You can never do better with food packaging than to show the product with full visual candor.

It’s brand pride to the max, and with food, that’s particularly important, since so much of food production is “sausage-making,” as in, you love your sausages, but you don’t want to know how they’re made…. Read more…

Tom Fishburne is the Marketoonist.

He makes funny about all things marketing, with clever pieces like this one, plus solid marketing savvy besides. He’s a powerful influencer. He gave the keynote at Google’s marketing conference in September, and SXSW ranked his 2012 talk No. 3 among 500 speakers. Although he’s drawn a lot of great ones, what was timely for me about this cartoon in particular was that I’d just had two “I’ll-have-what-she’s-having” situations that week…. Read more…

How do you celebrate your second anniversary in business?

If you’re The One That Got Away, the fish ‘n’ chip joint on King West, you’ll give away free haddock and chips all day long. Nothing says “thanks for your business” better than this. Kudos.

via Toronto Life

If you want to make an omelette, you have to break some eggs.

What keeps this bromide from being a full-blown cliché is the suck-it-up attitude that says: to have something of value, you have to give something up.

You have to break through.

The task is deceptively easy. The way eggs pretend to be fragile.

It actually takes 52 pounds of pressure to break an egg vertically, and 92 pounds to break them horizontally. And when you tap one against another, only one will crack, as if some built-in preservation system is at play.

Eggs are smart…. Read more…

I’m guessing he’d wished he’d made them. These are the work of Campbell Soup itself, celebrating the 50th anniversary of Andy Warhol’s 32 cans of soup piece. Very 21st century.

via Still Life

It’s got all the right ingredients: real food, telling a true story, the depiction of ingredients so skillful I can taste them. A beautiful example of the product being the marketing, and luckily, the marketing getting that right. What a blast it must have been to cook up this campaign

via Marketing

 

The client made it super simple

The brief read,

Our product is strange and unique.

We want to make this clear.

Mission accomplished.

These crazy gorgeous candies come with a double-reveal. The first reveal is some peekaboo packaging [below] with the “pebble” story [they look so real, birds are drawn to them; as if]. The second reveal is the sumptuous dissection above…. Read more…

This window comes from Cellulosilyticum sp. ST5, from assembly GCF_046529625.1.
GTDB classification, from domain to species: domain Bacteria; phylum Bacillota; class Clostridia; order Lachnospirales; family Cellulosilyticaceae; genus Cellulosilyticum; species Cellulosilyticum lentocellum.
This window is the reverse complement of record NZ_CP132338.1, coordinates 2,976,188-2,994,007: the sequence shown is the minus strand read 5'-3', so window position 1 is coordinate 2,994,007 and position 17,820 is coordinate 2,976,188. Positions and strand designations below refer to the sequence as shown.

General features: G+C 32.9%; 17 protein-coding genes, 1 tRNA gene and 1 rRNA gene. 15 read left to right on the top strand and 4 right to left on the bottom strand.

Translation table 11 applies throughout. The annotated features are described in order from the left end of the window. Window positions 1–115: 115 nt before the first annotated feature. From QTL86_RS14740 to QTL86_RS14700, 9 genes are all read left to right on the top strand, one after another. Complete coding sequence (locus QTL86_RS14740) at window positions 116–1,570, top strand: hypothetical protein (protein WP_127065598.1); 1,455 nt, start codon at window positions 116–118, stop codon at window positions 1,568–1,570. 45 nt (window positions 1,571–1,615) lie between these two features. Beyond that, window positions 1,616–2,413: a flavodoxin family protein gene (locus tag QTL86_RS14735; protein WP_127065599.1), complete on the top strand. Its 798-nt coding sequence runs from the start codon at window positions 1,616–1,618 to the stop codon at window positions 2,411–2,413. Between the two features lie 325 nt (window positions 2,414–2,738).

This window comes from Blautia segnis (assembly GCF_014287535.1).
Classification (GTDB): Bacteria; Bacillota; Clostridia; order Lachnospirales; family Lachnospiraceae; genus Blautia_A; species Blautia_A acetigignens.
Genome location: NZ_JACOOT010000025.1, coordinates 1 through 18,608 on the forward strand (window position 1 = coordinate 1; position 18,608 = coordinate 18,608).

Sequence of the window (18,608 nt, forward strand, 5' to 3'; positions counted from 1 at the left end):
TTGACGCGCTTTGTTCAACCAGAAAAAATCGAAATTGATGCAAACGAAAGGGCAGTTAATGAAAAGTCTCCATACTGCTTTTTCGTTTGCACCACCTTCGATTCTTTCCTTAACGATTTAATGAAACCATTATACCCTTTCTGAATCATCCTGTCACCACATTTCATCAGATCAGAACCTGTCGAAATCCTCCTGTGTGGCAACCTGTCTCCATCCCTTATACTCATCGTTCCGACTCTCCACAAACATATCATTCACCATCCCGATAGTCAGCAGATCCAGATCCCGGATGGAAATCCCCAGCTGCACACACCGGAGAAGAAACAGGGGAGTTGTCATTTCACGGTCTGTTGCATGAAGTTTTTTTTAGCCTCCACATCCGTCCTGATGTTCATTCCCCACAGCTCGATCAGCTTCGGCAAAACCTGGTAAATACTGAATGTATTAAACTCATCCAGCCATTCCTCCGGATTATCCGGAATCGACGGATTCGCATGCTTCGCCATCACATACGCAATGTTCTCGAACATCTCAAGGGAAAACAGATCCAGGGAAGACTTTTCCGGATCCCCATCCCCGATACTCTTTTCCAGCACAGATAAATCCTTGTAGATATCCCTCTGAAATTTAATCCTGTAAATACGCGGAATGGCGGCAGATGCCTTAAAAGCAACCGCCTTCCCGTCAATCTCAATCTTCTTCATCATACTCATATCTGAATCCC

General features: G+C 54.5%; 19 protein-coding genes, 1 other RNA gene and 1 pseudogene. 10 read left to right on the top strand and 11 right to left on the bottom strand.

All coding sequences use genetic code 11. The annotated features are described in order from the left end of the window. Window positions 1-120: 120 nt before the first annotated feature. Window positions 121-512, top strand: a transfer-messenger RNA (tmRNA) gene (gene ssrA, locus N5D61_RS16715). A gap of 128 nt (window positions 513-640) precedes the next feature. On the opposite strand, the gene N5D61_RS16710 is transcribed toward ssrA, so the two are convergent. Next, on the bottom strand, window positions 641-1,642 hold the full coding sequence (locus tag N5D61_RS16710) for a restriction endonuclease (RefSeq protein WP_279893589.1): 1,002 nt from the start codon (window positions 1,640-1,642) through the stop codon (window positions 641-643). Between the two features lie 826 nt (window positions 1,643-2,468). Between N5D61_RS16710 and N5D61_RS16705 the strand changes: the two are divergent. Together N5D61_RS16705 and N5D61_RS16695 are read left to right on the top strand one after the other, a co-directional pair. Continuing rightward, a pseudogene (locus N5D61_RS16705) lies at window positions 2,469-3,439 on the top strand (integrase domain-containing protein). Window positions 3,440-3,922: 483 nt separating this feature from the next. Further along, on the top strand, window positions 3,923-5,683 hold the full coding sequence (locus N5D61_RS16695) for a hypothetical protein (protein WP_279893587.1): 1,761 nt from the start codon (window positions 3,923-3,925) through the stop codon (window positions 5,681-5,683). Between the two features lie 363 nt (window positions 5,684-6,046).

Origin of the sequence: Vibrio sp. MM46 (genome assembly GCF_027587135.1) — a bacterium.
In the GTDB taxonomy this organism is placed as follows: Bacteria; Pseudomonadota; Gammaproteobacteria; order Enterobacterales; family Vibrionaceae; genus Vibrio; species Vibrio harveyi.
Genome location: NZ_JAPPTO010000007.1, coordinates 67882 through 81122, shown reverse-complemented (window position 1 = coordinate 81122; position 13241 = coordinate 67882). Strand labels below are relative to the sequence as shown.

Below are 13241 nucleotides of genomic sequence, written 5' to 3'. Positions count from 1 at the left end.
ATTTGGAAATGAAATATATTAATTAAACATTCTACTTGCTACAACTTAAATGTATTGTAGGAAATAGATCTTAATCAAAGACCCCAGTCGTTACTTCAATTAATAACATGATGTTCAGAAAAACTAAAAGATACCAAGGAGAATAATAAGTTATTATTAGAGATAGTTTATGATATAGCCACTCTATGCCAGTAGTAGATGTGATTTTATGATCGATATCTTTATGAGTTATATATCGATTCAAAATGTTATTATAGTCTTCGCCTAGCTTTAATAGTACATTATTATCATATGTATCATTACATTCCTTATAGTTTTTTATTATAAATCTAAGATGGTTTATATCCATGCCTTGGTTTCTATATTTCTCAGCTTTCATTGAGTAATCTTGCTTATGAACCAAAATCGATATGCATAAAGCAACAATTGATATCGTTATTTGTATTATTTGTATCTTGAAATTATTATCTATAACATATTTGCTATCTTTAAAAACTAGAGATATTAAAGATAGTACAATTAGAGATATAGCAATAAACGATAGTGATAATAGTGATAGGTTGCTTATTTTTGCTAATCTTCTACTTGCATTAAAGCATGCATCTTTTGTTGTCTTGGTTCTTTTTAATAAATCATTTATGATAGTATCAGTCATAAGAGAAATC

Take these babies for a spin.

via ffffound and The Dieline

Here’s to a thing done really really well. By Perfect Endings in the Napa Valley. Via This Isn’t Happiness [again, it is] and Design Fetish

Perfectly ripe avocados are worthy of a visual ode like this one. It comes from one of my favourite tumblrs — photoproblem – which is too ironic by half, because all this site does is give you the solution to the “photoproblem” — which is beauty.

It’s practically Aristotelian, and in case you’re wondering, that’s when “all parts work together in harmony, so that no one part draws unjust attention to itself.”

She is constantly pulling this off, particularly in her pictures of food, sometimes curated, where her subjects are always stripped bare and free of embellishments, or so it seems.

What she’s really doing is creating a highly stylized understatement, with a really powerful sensibility, evocative to the max, if that’s your taste.

It’s definitely mine.

Her pictures shout to me and then lull me, which makes me think: this is exactly how good marketing works.

If she wanted, she could sell me anything. Because I’ve bought in. Because she’s expressed a sensibility so well that I’ve had to put it here, so that I can enjoy it again and again.

The site’s owner is a young Spanish-Icelandic woman currently working on an MA in marketing. She has a BA in architecture.

For beauty around the depiction of food in an anti-gawker way, follow her here. The picture’s original maker was hard to find except to say it came to photoproblem via WhereIsTheCool  and SquareMeal. Feast away.

 

 

 

 

This is who doesn’t have to:  Shout Advertising, Sweden.